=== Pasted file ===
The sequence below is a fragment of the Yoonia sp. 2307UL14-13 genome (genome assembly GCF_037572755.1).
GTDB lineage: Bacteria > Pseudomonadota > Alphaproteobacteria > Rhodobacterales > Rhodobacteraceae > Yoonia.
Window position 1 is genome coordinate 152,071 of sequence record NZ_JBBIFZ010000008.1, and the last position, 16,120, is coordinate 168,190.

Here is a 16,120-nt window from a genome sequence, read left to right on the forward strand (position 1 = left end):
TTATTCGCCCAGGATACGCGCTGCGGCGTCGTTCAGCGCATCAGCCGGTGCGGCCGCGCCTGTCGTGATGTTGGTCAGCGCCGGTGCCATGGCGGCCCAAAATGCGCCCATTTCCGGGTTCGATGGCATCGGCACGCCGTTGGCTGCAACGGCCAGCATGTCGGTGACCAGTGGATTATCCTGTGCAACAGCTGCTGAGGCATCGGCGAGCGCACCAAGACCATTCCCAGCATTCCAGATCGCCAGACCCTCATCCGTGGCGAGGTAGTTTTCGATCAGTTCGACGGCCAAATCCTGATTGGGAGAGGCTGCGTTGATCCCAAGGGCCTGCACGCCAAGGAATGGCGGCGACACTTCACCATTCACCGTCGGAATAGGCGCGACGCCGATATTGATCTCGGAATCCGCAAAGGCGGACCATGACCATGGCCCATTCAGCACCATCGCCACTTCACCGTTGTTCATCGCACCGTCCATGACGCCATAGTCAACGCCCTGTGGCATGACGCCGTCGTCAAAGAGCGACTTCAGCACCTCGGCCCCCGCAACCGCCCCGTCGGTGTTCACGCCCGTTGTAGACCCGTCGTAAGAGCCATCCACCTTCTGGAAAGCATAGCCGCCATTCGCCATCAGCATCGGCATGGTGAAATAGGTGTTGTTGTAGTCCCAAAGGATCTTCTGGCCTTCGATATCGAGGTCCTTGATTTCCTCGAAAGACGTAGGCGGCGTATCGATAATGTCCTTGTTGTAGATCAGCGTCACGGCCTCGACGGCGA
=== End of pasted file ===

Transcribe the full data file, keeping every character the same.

The sequence below is a fragment of the Yoonia sp. 2307UL14-13 genome (genome assembly GCF_037572755.1).
GTDB lineage: Bacteria > Pseudomonadota > Alphaproteobacteria > Rhodobacterales > Rhodobacteraceae > Yoonia.
Window position 1 is genome coordinate 152,071 of sequence record NZ_JBBIFZ010000008.1, and the last position, 16,120, is coordinate 168,190.

Here is a 16,120-nt window from a genome sequence, read left to right on the forward strand (position 1 = left end):
TTATTCGCCCAGGATACGCGCTGCGGCGTCGTTCAGCGCATCAGCCGGTGCGGCCGCGCCTGTCGTGATGTTGGTCAGCGCCGGTGCCATGGCGGCCCAAAATGCGCCCATTTCCGGGTTCGATGGCATCGGCACGCCGTTGGCTGCAACGGCCAGCATGTCGGTGACCAGTGGATTATCCTGTGCAACAGCTGCTGAGGCATCGGCGAGCGCACCAAGACCATTCCCAGCATTCCAGATCGCCAGACCCTCATCCGTGGCGAGGTAGTTTTCGATCAGTTCGACGGCCAAATCCTGATTGGGAGAGGCTGCGTTGATCCCAAGGGCCTGCACGCCAAGGAATGGCGGCGACACTTCACCATTCACCGTCGGAATAGGCGCGACGCCGATATTGATCTCGGAATCCGCAAAGGCGGACCATGACCATGGCCCATTCAGCACCATCGCCACTTCACCGTTGTTCATCGCACCGTCCATGACGCCATAGTCAACGCCCTGTGGCATGACGCCGTCGTCAAAGAGCGACTTCAGCACCTCGGCCCCCGCAACCGCCCCGTCGGTGTTCACGCCCGTTGTAGACCCGTCGTAAGAGCCATCCACCTTCTGGAAAGCATAGCCGCCATTCGCCATCAGCATCGGCATGGTGAAATAGGTGTTGTTGTAGTCCCAAAGGATCTTCTGGCCTTCGATATCGAGGTCCTTGATTTCCTCGAAAGACGTAGGCGGCGTATCGATAATGTCCTTGTTGTAGATCAGCGTCACGGCCTCGACGGCGA